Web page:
Thursday, December 17, 2009

4 reasons to say, "Hello, Europe. Be the first to meet my new bio-pharma product."

The teams at STINSON Brand Innovation help clients on both sides of the Atlantic with brand strategies and design execution to launch health, science, and technology products.  And we often collaborate with other business consultants who bring a unique perspective to the planning.

One such collaborator is Technology Commercialization Group.  TCG works with senior executives worldwide to help them launch and develop markets and business operations in the medical device, pharmaceutical, biotechnology, veterinary and related healthcare industries.

TCG recently shared this article with us that talks to companies in the United States about launching their products in Europe.  I offered to share it with you through our blog.

The authors are Dr. Robert C. Keefer and Dr. Reinhard Merz.

Dr. Keefer, one of TCG's principals, has 20 plus years of experience in business, finance and marketing for Fortune 500 pharmaceutical and diagnostic companies, and for a number of start-ups and emerging biotech, diagnostic and pharmaceutical companies.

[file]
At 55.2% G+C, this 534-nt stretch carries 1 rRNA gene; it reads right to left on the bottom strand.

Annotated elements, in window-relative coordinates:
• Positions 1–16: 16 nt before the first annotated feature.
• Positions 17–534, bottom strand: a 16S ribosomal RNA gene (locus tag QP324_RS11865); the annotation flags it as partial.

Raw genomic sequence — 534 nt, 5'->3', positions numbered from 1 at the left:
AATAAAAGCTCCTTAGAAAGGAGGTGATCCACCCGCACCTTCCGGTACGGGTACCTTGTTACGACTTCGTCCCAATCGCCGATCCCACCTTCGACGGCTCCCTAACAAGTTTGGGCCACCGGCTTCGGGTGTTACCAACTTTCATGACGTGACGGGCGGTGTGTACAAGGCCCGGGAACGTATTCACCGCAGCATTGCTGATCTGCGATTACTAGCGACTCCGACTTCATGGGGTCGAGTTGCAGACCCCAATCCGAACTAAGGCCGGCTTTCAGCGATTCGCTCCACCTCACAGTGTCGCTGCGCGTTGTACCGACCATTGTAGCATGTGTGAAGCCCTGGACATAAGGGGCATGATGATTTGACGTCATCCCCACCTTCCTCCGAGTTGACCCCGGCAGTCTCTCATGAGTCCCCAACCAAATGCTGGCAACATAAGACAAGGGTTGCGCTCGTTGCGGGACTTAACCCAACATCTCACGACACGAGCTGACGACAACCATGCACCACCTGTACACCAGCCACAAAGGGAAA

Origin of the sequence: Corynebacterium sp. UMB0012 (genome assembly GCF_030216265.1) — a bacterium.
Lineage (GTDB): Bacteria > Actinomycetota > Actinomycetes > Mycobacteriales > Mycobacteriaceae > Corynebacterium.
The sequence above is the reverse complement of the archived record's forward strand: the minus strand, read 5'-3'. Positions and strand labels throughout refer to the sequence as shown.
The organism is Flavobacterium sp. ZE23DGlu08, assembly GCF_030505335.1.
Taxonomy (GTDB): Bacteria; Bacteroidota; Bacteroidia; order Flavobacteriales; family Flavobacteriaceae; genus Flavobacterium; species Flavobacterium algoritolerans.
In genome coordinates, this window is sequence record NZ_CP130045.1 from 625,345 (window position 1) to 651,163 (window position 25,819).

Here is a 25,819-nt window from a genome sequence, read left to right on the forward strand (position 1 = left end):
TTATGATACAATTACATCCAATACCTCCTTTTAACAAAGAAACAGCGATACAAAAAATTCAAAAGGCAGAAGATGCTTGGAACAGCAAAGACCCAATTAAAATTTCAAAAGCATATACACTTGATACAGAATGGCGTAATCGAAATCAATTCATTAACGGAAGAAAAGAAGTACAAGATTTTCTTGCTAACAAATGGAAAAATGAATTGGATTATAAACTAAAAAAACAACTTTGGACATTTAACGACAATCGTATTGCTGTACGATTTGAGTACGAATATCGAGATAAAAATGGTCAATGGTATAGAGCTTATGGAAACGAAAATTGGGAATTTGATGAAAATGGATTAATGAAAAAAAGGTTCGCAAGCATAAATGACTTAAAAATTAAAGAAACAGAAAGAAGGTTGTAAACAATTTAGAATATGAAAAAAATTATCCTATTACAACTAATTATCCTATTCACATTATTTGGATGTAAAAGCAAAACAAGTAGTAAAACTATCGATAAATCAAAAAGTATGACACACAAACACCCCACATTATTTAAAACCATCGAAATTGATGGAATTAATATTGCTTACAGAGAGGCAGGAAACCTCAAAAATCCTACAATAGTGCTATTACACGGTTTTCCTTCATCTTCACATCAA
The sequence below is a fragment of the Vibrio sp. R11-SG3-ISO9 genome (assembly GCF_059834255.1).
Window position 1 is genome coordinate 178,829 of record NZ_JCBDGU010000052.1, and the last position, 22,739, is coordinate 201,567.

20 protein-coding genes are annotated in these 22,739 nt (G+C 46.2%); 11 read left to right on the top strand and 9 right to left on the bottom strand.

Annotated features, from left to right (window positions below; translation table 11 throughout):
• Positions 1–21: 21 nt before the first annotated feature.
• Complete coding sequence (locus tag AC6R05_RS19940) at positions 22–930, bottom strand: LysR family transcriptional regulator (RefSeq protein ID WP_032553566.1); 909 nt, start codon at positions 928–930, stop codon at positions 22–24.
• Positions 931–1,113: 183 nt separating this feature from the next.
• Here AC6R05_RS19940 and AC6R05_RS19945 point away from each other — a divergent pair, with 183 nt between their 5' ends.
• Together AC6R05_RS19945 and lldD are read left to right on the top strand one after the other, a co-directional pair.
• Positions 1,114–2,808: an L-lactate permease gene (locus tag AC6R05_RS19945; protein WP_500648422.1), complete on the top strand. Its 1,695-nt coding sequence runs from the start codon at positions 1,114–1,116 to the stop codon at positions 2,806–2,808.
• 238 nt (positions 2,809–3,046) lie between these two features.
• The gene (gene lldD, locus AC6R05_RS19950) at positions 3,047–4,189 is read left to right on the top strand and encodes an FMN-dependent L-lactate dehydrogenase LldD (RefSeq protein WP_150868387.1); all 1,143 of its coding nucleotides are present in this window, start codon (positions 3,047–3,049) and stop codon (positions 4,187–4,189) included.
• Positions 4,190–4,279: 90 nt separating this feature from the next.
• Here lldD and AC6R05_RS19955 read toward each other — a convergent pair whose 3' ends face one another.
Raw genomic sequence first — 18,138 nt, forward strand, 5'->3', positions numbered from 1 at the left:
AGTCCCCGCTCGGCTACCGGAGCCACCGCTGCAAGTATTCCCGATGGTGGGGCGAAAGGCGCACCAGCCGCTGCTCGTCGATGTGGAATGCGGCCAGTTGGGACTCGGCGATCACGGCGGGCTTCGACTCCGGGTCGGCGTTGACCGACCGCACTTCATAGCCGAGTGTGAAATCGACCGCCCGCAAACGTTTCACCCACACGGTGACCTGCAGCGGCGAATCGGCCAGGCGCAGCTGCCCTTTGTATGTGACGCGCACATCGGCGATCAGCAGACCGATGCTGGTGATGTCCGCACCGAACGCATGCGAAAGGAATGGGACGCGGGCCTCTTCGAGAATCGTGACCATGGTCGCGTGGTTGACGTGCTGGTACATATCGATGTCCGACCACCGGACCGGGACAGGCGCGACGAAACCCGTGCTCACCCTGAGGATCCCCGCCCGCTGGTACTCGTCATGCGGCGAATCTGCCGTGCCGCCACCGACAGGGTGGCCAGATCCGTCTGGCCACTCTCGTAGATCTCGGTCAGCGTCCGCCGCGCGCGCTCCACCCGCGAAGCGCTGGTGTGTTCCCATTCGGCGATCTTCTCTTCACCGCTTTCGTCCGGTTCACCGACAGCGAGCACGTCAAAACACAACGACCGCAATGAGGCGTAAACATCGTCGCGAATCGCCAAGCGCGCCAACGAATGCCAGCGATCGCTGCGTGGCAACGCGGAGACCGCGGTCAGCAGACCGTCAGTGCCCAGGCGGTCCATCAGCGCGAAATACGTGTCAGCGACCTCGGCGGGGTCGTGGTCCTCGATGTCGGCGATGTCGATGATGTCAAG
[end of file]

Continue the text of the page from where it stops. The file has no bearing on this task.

Dr. Merz, based in Heidelberg, Germany, is director of European Operations and part of the TCG management team. He has 20 years of experience in medical research, healthcare marketing and e-business for Fortune 500, mid-sized and start-up firms.


There are good reasons for U.S. companies to launch their products in Europe – for certain products and in certain situations.  But, as always, you need to look before you leap. Even though Europe is becoming a more unified market, there are certain country-to-country market differences. Knowing these will help you avoid some pitfalls, as well as take advantage of the differences.

Although the United States is universally recognized as the holy grail of markets for pharmaceuticals and medical devices, many companies lose sight of the incremental opportunity for sales of their product in Europe. Europe - and certain European countries, in particular - can offer great advantages depending on the situation. This is true whether you've already launched your product in the United States, or you are considering Europe for the initial launch.

Here are four reasons why: